After Missouri passed its Shall Issue law a few years ago, I observed many friends regularly carrying a gun for the first time. A lot of us hang at a local gunshop where many of the regulars are current or retired law enforcement—we had carried guns for most of our lives. The first thing we noticed was that many new concealed-carry licensees had chosen to carry their favorite big guns—Colt 1911s, S&W Model 29s and so forth. The second thing we noticed was that after a few months most of them switched to something smaller, as was to be expected.

Naturally, there is a learning curve for those who are carrying concealed for the first time. With that in mind, I and a friend from the gun shop thought it was a shame that most concealed-carry trainers didn’t devote time to weapon retention (we had both taught weapon-retention classes in the past). So whenever I had the chance, I taught a few basic techniques for preventing weapons from being turned against the user.

I’ve taught military and law enforcement personnel methods for retaining their weapons, some of which applies specifically to those who carry concealed. By no means do I have the definitive system for weapon retention, and some reading this may have learned other techniques as effective as mine, but going over these techniques is worthwhile.

Job One: Conceal It!

First, a major aspect of retaining your weapon is not letting anyone know you have it in the first place—the only time someone should know you’re armed is when a life-threatening situation requires you to draw. Next, choose a carry method that keeps your weapon well concealed, and be aware of situations that are likely to reveal it (when reaching for a wallet or grabbing for something on a high shelf). Certain carry methods are better than others.

For belt guns, I dislike small-of-the-back carry for a few reasons. In a vehicle accident it can drive a hard object into your spine—not a good thing! And when the weapon is in the small of the back, it’s easier for someone else to take and harder for you to see that someone when he or she is behind you. Based on my experience, a jacket or coat is more likely to ride up over the gun with this method of carry. If your gun is in the small of your back and someone does go for it, my best suggestion is that you backpedal as hard and fast as possible to drive them into a wall and knock them off balance.

I’ve found the best belt-carry method for retention purposes is the strong-side hip carry. Whenever you’re near someone, you can keep your elbow or arm against the gun, ready to press tight. Don’t overdo it, however: this can result in a stiff-armed tell. Experienced cops can usually spot someone using the elbow gun-check (experienced criminals probably can too).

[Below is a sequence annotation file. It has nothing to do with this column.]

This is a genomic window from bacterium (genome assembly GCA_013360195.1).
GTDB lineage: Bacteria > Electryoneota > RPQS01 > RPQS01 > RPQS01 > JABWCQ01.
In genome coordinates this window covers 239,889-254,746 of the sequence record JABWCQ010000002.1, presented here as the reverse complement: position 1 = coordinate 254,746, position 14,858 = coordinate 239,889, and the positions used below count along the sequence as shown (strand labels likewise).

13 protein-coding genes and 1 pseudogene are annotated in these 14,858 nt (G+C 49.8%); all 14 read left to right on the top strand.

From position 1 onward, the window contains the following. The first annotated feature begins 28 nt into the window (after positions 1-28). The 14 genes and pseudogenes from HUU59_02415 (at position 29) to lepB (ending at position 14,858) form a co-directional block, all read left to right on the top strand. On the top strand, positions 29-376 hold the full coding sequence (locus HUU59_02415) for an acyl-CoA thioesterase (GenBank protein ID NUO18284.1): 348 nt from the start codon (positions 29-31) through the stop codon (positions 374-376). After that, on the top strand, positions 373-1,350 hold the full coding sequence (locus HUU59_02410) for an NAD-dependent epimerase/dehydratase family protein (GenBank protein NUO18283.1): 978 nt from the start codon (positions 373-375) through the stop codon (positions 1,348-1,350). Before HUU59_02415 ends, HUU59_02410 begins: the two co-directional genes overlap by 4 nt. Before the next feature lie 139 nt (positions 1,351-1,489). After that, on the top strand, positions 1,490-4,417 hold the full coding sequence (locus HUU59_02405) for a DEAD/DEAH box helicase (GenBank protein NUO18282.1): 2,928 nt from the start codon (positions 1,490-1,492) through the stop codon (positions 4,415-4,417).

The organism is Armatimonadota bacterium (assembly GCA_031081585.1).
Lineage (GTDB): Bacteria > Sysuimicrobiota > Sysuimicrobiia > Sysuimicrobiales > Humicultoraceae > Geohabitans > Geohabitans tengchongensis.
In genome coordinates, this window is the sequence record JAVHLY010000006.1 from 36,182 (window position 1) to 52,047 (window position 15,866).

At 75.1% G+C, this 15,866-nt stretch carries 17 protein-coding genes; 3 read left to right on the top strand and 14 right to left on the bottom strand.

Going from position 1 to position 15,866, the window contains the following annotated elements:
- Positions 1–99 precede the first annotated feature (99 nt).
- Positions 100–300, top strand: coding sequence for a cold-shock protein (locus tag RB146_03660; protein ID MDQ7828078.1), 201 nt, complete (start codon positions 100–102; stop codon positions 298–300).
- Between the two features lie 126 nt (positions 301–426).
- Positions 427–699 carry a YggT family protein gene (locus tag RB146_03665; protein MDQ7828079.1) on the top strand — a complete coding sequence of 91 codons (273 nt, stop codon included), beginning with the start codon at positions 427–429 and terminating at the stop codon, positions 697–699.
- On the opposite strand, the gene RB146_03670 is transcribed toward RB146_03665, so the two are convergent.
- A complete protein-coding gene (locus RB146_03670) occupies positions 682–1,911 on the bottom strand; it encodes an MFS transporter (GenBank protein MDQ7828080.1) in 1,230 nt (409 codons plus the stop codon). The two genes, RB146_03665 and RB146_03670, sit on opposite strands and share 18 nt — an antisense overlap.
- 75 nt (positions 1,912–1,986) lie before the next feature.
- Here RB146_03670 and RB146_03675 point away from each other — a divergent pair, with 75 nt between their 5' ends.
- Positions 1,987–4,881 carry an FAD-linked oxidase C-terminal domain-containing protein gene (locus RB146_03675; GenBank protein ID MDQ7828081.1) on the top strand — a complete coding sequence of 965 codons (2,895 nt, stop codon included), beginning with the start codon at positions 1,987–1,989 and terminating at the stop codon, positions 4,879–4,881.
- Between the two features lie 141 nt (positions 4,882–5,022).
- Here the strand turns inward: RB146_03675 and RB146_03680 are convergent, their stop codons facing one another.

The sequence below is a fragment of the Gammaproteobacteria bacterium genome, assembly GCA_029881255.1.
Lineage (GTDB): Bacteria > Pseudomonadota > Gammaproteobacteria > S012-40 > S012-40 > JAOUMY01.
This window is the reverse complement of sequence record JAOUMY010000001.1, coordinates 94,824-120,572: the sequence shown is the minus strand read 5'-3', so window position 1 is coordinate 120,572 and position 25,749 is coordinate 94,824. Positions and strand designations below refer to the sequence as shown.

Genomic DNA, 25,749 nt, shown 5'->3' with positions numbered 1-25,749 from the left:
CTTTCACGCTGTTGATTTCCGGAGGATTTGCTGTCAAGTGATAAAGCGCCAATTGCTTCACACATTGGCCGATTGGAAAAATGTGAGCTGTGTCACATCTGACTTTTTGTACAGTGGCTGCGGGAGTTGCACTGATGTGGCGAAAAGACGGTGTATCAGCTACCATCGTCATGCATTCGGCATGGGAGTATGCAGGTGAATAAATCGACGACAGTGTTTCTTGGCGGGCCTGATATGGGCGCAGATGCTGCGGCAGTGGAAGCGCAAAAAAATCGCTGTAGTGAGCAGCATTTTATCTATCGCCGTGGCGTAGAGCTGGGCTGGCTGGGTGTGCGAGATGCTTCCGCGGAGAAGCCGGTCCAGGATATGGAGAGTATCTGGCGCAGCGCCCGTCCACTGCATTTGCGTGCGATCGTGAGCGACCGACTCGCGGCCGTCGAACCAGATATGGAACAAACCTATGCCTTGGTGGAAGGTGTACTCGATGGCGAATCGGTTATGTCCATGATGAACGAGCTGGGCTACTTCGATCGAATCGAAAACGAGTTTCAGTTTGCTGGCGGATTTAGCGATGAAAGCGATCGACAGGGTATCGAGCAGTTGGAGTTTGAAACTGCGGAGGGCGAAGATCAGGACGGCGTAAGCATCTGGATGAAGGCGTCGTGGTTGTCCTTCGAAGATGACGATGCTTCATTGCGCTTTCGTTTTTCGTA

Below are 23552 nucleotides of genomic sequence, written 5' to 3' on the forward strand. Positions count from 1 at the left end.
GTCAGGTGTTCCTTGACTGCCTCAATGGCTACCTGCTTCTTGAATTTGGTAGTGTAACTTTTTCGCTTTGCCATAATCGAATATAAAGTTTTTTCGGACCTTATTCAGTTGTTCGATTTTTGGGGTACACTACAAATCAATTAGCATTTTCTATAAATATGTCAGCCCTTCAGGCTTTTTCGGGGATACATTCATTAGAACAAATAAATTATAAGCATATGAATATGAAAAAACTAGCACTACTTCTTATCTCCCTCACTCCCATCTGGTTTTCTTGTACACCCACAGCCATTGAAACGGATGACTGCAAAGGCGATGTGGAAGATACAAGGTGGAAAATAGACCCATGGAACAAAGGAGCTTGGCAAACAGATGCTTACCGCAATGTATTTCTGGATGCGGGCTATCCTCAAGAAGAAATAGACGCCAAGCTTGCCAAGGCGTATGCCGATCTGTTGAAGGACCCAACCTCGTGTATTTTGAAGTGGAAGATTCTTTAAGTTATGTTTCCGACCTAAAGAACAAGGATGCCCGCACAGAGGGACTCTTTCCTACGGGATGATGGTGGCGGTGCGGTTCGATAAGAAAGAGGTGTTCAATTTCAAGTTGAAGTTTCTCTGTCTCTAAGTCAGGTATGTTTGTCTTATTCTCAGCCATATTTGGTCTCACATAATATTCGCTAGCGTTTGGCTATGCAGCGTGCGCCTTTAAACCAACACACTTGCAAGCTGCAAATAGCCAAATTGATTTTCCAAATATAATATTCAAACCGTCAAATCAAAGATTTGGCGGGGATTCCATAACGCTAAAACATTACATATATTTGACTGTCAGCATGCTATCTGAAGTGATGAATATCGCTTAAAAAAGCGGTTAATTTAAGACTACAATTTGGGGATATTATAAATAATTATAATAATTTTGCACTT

When I worked on security teams I sometimes used the cross-draw. It allowed faster access in a crowd and retention with my support sidearm. However, the cross-draw also presented the butt of the handgun to an assailant, giving them a better opportunity to grab the gun.

Shoulder holsters are good for retention but may require a heavier jacket to conceal.

As for ankle holsters, I never liked them, but they are good for concealment and retention. Unless you practice, getting to an ankle holster is somewhat slow. Going to the opposite knee and drawing is better: it speeds things up and makes you a smaller target. A friend who was on the local FBI bank-robbery detail used to carry his backup S&W Model 60 in an ankle holster. One day when he stopped by while working a case, my Airedale, who adored him, had noticed the ankle holster and tried to pull it away but didn’t succeed. We concluded that was good weapon retention if it could resist a 70-pound dog!

The carry method likely the best for retention purposes is the side-pocket carry, though it’s slower on the draw. There are full-power handguns that fit readily into a pocket. I carry a Heckler & Koch P2000SK 9mm loaded with 11 CorBon 125-grain JHPs in a Don Hume pocket holster. When passing through parking lots and the like, I casually walk with my strong hand inside my pocket.

For female concealed-carry licensees, I do not recommend carrying the handgun in a purse, as an attacker may steal the purse or otherwise impede a draw. It is far better to carry a smaller gun which will fit in a pocket. But if you prefer a purse, get one of the excellent carry purses (for example, a Galco) that has the zip pocket on the side enabling you to keep you hand on the gun. If the purse is snatched, the gun will come free.

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